Of course, this is not a failsafe program. While the dog will not be able to burrow beneath the fence or jump over it, the electric training system may not work for all dogs. Some breeds with exceptionally thick hair do not receive the shock from the collar because there is simply too much insulation in the way. Other dogs, like human babies, will not understand the relationship between their location and the pain because they are simply too young. An exceptionally aggressive dog may choose to ignore the shock. There is always the possibility of technical malfunction, as well, although this is very rare.
In order to make maximum use of an underground dog fence, the shock should be used in conjunction with training. By firmly telling a dog “no” or “stay home” when the warning sounds, a dog handler can help the animal to learn his boundaries. The noise and the ensuing shock should reinforce the owner’s commands instead of becoming a random challenge in the yard.
Aside from the specialized collars used in conjunction with underground fencing, other electronic collars are often used in training dogs. Originally developed in the 1960s for training gun dogs (most notably bird dogs), the “shock collar” has since evolved to accommodate many tasks. Not only have the collars advanced in performance, but their scope of use has also greatly broadened.
An electronic collar or shock collar is a specialized collar that corresponds with a transmitting box held by the dog handler. The dog handler can control when the dog will receive a shock, how powerful the shock will be, and how long the shock will occur. Most collars have a “dummy” setting that creates a mere vibration or emits a noise to use in very light training situations or as a warning. The most common devices have a range of about 400 yards, but some are still serviceable at distances of two miles, making them one of the most flexible training devices available.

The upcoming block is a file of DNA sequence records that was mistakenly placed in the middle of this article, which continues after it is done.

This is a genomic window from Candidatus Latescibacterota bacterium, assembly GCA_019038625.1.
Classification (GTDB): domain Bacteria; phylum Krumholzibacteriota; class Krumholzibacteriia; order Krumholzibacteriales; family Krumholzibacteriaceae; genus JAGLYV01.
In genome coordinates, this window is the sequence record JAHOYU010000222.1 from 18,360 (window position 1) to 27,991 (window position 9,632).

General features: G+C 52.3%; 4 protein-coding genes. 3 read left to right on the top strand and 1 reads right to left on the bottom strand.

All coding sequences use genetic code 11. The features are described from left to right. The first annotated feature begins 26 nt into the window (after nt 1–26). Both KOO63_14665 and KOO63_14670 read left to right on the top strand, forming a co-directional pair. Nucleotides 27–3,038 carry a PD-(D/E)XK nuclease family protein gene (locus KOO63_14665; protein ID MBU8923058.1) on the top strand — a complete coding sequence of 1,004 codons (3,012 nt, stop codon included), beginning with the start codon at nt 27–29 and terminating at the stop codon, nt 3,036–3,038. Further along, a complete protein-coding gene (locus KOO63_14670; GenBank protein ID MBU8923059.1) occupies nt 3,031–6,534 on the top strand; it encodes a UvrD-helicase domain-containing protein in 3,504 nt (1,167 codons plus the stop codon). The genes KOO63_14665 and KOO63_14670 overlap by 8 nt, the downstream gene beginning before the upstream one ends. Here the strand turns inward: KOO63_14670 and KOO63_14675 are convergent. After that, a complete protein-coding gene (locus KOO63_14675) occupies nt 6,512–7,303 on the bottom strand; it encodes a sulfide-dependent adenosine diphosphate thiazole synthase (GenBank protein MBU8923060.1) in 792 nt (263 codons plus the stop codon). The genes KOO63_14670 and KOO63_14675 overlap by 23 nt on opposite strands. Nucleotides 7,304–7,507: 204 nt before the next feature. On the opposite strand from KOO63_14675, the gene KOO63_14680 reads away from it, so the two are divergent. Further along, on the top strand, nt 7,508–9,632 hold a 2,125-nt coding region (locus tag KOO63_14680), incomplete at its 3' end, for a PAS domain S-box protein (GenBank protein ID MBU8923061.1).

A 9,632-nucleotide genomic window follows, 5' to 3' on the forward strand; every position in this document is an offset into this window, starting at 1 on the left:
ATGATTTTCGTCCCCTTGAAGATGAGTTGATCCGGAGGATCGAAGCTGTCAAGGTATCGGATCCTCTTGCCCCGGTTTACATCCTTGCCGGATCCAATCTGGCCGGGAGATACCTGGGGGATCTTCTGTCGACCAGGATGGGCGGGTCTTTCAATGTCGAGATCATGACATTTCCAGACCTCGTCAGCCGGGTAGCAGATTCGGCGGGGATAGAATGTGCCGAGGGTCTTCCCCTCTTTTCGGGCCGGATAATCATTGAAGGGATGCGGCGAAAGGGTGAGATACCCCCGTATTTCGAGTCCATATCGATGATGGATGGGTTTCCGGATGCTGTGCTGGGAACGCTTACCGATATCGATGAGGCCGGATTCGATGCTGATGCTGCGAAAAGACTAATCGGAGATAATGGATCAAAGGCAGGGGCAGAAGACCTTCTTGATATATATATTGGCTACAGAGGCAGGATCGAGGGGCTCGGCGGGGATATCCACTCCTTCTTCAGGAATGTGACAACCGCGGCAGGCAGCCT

The electronic collar, if used properly, allows a dog to understand instantly when he has done something wrong. When an undesirable behavior occurs, the handler shouts “no” or another appropriate command, giving the dog the opportunity to end or correct his behavior. If he does not, the handler issues a shock and can continue to raise the power or frequency of the charge until the dog obeys. At that point, he is praised and will quickly learn that minding his commands brings positive reinforcement; whereas, disobeying brings an unwanted shock. Many dog experts believe that one of the most positive aspects of this type of training, aside from the range, is the fact that dogs do not associate the negative reinforcement with the handler, but see them only as a safety zone once the shocking stops.